ARIZONA CHEMICAL COMPANY LLC v. MOHAWK INDUSTRIES INC

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ARIZONA CHEMICAL COMPANY, LLC, Appellant, v. MOHAWK INDUSTRIES, INC. and Aladdin Manufacturing Corp., Appellees.

No. 1D14–4079.

Decided: May 20, 2016

Sylvia H. Walbolt and Christine Davis Graves of Carlton Fields Jorden Burt, P.A., Tallahassee; Michael A. Abel, Jeremy J. Ches, and Andrew J. Steif of Holland and Knight, LLP, Jacksonville, for Appellant. Thomas E. Bishop, Michael G. Tanner, and Casey W. Arnold of Tanner Bishop, Jacksonville; Doug Scribner, Daniel Norris, and Jason Rottner of Alston & Bird LLP, Atlanta, Georgia, for Appellees.

This appeal and cross-appeal arise from a $70.1 million jury verdict and resulting judgment for the plaintiffs, Mohawk Industries, Inc., and Aladdin Manufacturing Corporation (collectively “Mohawk”), in a lawsuit about defective Unibond-brand carpet. Mohawk, the manufacturer, became aware of the Unibond defects in 2008, when consumers' claims against Unibond's lifetime warranty began to rise sharply. After studying the issue, Mohawk developed a hypothesis that the cause of the claims spike was the use of a particular resin in the Unibond backing system. This resin had been formulated and manufactured by the defendant, Arizona Chemical Company, LLC, for this purpose.

As Mohawk later told the jury, Mohawk stopped using Arizona's resin after developing its hypothesis that the resin was causing failures in Unibond's backing system. The claims rate for newly manufactured Unibond carpet then returned to a rate consistent with the low rate Unibond had historically enjoyed. Nevertheless, Unibond sales plummeted, and Mohawk discontinued the carpet line in 2011. Mohawk sued Arizona on theories of breach of contract, breach of express warranty, and breach of implied warranty of fitness for a particular purpose, seeking recovery for the cost of the relevant claims and the loss of profits from unrealized sales.

The jury trial resulted in a judgment for Mohawk on the contract and express warranty claims and for Arizona on the implied warranty claim. Arizona, the appellant and cross-appellee before this Court, raises three issues. We affirm the appeal on the merits of each issue and write to address two of them. In light of this disposition, and at Mohawk's invitation, we affirm the cross-appeal as moot.

In the first issue, Arizona contends that the trial court erred in excluding evidence of claims spikes experienced by other Mohawk carpet lines contemporaneously with the Unibond spike, where those carpets were manufactured at the same facility as Unibond. Arizona offered this evidence to show possible alternative causes of the backing defects and resulting claims spike and to rebut Mohawk's expert testimony on causation. We find no abuse of discretion in the trial court's ruling that the other products' claims rates were not legally relevant to causation.1

In the second issue, Arizona argues that Mohawk's evidence of the amount of lost profits was legally insufficient because Mohawk's damages expert did not consider important variables affecting the amount of revenue Mohawk would have gained from Unibond sales in the absence of the backing failures. Those variables include, among others, reputational damage to Mohawk from the failure of Mohawk's Encycle carpet line, which contemporaneously generated a claims rate far exceeding the peak Unibond claims rate. In the alternative, Arizona argues that it should have been permitted to cross-examine Mohawk's lost-profits expert with Mohawk's business records acknowledging these variables as they affected the company's market share for commercial carpet, which included Unibond. We conclude that the expert's failure to address the variables at issue did not render his testimony legally insufficient to support the lost-profits verdict and that Arizona has not shown an abuse of discretion in the limitation of cross-examination.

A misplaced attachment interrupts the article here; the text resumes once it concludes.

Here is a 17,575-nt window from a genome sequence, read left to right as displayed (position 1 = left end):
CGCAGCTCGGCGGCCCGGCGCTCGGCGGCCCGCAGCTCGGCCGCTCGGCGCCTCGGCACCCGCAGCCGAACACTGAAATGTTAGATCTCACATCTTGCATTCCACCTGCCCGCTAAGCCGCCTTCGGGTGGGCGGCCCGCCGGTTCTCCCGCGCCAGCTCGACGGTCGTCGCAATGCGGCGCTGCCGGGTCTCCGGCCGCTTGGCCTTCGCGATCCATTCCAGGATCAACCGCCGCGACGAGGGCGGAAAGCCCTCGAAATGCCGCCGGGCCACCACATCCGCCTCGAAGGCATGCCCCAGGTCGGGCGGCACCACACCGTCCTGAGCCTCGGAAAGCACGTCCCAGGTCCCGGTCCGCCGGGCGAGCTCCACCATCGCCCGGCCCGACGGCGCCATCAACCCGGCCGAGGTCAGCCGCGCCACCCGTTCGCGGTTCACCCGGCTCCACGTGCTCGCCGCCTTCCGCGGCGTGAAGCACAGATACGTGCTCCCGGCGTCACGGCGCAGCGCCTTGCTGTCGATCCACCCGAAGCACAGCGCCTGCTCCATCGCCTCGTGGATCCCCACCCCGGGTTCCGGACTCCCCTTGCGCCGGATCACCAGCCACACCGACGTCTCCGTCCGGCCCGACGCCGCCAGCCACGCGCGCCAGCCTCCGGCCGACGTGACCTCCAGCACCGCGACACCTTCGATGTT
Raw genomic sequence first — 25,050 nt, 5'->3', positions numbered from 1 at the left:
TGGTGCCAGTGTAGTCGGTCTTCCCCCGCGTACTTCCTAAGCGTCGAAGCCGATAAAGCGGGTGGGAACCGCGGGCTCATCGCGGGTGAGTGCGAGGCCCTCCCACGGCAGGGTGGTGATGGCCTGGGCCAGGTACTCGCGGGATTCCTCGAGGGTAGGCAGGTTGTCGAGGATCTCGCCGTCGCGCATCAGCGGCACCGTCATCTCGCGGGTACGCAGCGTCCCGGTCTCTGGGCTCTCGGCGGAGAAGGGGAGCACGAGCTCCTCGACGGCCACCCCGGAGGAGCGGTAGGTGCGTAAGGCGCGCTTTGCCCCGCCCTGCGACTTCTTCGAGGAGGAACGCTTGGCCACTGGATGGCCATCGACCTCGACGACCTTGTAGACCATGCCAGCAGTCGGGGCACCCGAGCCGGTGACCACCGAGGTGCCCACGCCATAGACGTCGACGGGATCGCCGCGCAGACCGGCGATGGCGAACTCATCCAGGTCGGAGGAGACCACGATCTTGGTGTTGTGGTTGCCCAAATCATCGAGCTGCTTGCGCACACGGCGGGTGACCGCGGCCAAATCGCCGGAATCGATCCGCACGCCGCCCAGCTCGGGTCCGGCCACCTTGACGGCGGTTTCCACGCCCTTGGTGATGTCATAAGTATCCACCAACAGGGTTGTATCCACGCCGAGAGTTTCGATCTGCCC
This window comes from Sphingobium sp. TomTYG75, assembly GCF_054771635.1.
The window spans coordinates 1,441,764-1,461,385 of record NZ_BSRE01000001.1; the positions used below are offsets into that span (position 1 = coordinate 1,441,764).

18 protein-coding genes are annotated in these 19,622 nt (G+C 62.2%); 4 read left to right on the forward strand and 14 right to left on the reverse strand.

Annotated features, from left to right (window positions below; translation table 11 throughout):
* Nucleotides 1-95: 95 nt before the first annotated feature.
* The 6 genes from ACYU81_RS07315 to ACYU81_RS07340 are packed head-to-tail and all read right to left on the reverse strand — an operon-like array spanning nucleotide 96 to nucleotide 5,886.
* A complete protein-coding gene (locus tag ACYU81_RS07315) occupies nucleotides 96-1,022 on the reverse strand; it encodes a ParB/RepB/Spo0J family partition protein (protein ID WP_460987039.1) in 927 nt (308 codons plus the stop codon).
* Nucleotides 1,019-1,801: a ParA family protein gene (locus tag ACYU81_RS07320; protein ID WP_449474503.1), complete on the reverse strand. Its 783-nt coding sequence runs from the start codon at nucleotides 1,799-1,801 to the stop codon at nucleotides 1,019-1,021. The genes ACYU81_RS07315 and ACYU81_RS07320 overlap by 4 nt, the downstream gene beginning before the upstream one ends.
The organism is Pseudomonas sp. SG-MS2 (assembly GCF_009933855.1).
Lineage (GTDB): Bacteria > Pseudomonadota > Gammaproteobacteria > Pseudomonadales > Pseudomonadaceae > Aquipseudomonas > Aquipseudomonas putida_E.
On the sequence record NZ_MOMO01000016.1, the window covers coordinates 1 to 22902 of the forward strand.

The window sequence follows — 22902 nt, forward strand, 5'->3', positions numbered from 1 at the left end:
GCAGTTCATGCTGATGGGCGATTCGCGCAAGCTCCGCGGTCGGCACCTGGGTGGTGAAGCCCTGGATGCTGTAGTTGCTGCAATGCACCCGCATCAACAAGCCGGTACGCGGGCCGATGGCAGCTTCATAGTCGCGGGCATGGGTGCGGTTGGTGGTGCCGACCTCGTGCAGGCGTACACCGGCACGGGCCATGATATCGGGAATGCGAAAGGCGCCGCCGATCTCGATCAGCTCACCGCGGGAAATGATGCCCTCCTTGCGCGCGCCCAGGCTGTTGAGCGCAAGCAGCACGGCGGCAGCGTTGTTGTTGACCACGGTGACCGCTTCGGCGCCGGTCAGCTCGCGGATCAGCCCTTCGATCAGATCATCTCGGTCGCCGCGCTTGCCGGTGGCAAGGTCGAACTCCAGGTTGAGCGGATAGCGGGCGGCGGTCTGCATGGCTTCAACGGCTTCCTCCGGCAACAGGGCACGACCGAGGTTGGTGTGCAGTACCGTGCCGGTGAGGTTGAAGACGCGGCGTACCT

I. FACTS AND PROCEDURAL HISTORY

A. Motion in Limine

Before trial, Mohawk moved in limine to exclude evidence and argument concerning the claims spikes for Mohawk products that were not manufactured using Arizona's resin. Arizona opposed the motion, arguing that this evidence was relevant to rebut Mohawk's theories of causation and lost profits.

Arizona anticipated that, to show causation, Mohawk would rely on proof that the Unibond claims spike coincided with the use of Arizona's resin. Arizona intended to introduce evidence of contemporaneous claims spikes related to three other carpet brands manufactured at the same facility as Unibond, in Glasgow, Virginia. Those brands were known as PVC, U2, and Encycle.2 Arizona argued that the similar claims spikes experienced by the other carpet lines indicate a likelihood that the rise and fall in the Unibond claims was caused by a factor shared among the four carpet lines, not a factor exclusive to Unibond, such as the use of Arizona resin. In conjunction with this rebuttal, Arizona intended to introduce evidence that the Glasgow manufacturing facility had experienced organizational issues, poor performance habits, and a lack of discipline among employees. Further, Arizona had evidence that Glasgow's director of quality assurance had been fired in 2008 for poor job performance. Arizona contended that this evidence would show that all the claims spikes were attributable to poor quality control or failure to adhere to manufacturing protocol at the Glasgow facility. For its part, Mohawk argued that the other products' claims rates were irrelevant because they were distinct products with different manufacturing processes and unrelated defects.

Unibond, a carpet sold for commercial use, had three defining characteristics: its longevity in the market, from 1971 until 2011; its broadloom classification, meaning that it was produced in long twelve-foot-wide rolls; and its manufacturing process. Unibond's manufacturing process was relevant not only to the arguments on the motion in limine but also to an understanding of the causation evidence at trial. This carpet was manufactured using a two-step “hot melt” process. In the first step, a pre-coat made of pure resin was applied to the carpet fibers in a hot liquid form. In the second step, a main coat, also called a secondary backing and an adhesive, was applied. The main coat consisted of three ingredients: resin, ethyl-vinyl acetate (“EVA”), and a filler. The resin provided a “sticky” quality to the main coat; the EVA provided strength; and the “filler” was just that. Like the pre-coat, the main coat was applied hot. The two coats would cool to form a solid, fusing the entire carpet system together. The failure of this system, in the form of delamination, edge ravel, and poor tuft bind, caused the warranty claims that led to this lawsuit.